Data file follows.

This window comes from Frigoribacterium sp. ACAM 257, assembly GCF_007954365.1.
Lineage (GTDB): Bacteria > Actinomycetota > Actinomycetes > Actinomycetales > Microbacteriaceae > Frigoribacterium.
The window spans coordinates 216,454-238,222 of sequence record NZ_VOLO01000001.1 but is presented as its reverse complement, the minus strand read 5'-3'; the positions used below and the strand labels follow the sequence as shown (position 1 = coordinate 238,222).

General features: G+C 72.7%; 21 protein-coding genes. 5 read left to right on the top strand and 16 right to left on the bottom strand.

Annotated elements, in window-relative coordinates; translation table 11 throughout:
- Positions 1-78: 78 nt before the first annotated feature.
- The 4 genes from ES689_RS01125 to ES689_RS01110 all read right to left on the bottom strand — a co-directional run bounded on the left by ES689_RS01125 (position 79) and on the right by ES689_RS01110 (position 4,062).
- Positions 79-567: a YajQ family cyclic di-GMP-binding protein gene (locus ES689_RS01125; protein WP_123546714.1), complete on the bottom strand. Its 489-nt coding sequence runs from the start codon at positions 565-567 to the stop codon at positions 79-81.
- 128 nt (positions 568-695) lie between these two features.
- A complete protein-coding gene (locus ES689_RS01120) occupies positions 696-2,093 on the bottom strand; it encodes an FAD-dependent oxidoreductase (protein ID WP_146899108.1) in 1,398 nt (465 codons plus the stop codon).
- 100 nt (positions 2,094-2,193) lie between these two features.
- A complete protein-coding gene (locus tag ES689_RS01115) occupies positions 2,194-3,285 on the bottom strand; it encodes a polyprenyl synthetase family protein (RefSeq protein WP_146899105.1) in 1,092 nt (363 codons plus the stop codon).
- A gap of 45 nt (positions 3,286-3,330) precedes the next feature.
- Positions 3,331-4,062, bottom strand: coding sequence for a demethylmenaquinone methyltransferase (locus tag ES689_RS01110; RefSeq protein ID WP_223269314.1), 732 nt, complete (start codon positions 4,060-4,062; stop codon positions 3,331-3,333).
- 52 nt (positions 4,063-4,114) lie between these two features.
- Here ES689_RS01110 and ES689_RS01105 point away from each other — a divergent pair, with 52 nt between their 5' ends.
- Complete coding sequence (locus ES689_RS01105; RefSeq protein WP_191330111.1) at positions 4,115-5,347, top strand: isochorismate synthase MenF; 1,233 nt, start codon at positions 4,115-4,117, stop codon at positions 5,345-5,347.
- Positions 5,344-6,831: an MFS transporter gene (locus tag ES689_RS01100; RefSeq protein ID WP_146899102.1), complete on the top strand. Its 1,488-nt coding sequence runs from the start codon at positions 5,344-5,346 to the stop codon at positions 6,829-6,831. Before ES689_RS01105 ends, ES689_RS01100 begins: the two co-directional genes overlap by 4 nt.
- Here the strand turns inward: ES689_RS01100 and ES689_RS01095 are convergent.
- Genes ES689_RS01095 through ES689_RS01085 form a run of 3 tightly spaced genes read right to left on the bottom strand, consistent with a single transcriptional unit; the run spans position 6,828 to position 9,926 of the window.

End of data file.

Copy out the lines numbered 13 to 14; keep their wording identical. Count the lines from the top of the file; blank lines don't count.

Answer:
- A gap of 45 nt (positions 3,286-3,330) precedes the next feature.
- Positions 3,331-4,062, bottom strand: coding sequence for a demethylmenaquinone methyltransferase (locus tag ES689_RS01110; RefSeq protein ID WP_223269314.1), 732 nt, complete (start codon positions 4,060-4,062; stop codon positions 3,331-3,333).